Apple Mobile Device Storage
Apple recently launched a “free” cloud storage service for users of their mobile devices: mainly iPhones and iPads. I put “free” in quotes because you have to buy a data plan through (currently) AT&T or T-Mobile to even use these mobile devices. But Apple provides free storage to back up and sync your mobile device(s) to one another and/or to your home computer.
Currently, iCloud offers the first 5GB of cloud storage free, which can be accessed directly from an application on the mobile device or through a Website. This service is brand new with the October release of iOS5, Apple’s new operating system made exclusively for their mobile devices. I am as yet unaware of any equivalents for other mobile devices outside of Apple products.
To sum up, why use free cloud storage? Because it’s free! It’s also serviced for you: harddrive crashed and burned? Laptop stolen? Not a problem if your data lives in cloud storage servers. Not computer savvy? Professionals monitor, update, and maintain the servers for you. Your information can be transferred from old servers to new servers and from old formats to new formats with no effort (or even awareness) on your part. Best of all, you can access cloud storage from absolutely anywhere. All you need is an Internet-enabled device and an Internet connection.
Finally, cloud storage takes away the synchronization factor. Own a laptop for work, a desktop for home, an iPhone for the go, and an iPad for meetings? (Yes, I’m a Mac person, sorry.) Without cloud storage, we have to manually transfer data from one device to another to keep them up-to-date with each other. With cloud storage, there’s no such problem since everything you need is centralized online and you simply access and change it from wherever you are. This means no more carrying a USB drive around to transfer that important report to whichever computer you happen to be using at the time.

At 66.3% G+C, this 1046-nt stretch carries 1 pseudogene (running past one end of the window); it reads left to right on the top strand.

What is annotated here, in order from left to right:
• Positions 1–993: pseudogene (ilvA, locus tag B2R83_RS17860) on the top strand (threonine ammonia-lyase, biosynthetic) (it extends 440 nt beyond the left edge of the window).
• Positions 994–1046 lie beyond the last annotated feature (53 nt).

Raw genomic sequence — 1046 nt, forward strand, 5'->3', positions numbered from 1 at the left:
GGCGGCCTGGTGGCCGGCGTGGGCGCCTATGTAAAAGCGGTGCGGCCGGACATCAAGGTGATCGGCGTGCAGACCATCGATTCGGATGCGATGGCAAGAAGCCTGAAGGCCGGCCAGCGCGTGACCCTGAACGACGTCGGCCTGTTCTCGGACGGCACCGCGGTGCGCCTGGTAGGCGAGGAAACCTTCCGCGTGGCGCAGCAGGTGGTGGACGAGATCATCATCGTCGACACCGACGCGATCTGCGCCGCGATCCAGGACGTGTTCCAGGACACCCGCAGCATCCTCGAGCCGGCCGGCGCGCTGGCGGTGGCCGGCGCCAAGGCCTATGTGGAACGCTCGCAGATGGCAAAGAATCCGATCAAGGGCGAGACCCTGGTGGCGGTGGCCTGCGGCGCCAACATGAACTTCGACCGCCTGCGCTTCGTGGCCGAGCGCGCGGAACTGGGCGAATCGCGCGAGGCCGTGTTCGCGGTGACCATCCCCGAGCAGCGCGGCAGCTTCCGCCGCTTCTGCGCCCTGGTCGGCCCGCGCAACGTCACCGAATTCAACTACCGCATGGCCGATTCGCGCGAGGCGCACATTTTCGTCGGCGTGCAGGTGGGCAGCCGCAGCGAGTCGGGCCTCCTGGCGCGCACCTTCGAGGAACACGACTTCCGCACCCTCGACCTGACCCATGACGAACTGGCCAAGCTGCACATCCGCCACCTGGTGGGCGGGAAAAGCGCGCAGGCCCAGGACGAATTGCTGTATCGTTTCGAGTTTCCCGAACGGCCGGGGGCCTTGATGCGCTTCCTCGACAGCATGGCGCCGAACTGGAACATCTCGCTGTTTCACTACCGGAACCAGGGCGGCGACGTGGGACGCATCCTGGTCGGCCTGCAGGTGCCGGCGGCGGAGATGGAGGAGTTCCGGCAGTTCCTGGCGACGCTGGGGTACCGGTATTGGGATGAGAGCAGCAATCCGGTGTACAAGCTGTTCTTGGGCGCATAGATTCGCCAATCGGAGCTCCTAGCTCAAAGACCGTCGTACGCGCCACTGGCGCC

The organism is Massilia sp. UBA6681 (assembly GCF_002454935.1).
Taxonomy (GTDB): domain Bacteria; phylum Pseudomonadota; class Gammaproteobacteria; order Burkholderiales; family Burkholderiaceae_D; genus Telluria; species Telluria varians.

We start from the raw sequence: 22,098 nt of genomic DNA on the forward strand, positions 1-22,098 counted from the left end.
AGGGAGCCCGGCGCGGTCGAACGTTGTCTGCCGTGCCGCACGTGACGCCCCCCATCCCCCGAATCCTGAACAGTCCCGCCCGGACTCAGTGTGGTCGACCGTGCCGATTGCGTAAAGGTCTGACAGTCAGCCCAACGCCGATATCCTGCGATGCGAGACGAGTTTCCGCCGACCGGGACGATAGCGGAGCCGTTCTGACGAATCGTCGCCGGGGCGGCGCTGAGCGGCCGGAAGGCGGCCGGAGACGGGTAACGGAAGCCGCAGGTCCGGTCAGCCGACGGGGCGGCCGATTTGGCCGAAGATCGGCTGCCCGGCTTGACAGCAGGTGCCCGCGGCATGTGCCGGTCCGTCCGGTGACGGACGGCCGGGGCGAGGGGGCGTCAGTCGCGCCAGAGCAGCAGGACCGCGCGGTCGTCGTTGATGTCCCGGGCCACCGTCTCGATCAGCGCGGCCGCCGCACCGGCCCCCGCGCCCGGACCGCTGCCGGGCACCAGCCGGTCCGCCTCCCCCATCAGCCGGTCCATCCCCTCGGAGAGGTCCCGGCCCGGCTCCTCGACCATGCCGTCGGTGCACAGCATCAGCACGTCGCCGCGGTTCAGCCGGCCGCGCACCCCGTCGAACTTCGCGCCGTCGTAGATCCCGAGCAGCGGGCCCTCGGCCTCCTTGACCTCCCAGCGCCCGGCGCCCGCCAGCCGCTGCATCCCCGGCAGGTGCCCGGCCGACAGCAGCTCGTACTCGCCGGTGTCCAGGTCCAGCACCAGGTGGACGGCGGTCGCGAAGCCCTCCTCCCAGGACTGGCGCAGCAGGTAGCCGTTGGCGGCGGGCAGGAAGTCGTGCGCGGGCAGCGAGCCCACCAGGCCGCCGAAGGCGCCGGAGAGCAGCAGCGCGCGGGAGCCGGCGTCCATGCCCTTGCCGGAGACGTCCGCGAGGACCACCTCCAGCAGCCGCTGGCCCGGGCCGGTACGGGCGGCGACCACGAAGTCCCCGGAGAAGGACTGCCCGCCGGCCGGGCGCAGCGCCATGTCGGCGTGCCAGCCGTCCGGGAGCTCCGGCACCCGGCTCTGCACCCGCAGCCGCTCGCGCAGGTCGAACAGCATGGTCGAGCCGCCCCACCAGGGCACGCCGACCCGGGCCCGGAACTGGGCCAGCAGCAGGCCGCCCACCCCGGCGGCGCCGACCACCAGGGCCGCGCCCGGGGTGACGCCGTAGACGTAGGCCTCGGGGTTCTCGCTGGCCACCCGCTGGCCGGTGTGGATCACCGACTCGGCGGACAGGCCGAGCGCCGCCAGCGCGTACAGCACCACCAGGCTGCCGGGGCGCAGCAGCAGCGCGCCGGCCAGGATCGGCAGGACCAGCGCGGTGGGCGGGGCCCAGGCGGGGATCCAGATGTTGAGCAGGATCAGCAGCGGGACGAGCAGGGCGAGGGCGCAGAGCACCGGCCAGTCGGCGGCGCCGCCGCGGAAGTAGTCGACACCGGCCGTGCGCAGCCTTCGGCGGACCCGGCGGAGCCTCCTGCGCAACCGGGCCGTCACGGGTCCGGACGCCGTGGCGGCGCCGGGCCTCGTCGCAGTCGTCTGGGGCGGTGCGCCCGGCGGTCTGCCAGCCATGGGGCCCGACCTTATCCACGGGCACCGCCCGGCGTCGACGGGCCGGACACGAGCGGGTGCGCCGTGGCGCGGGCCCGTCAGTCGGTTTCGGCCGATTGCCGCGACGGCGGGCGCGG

On the other hand, if the Internet access or data network you’re using goes down, it’s lights out. But the bigger these networks get, the more redundancies and failsafes the companies add to prevent this from happening. When it does happen, outages are usually for only a short time. Even power outages aren’t a problem if you keep your mobile devices fully charged and use G3/G4 data services instead of local wireless networks.
So, overall, Cloud Storage is a wonderful thing that keeps getting better and cheaper. And, if you play your cards right, you can even get it for free.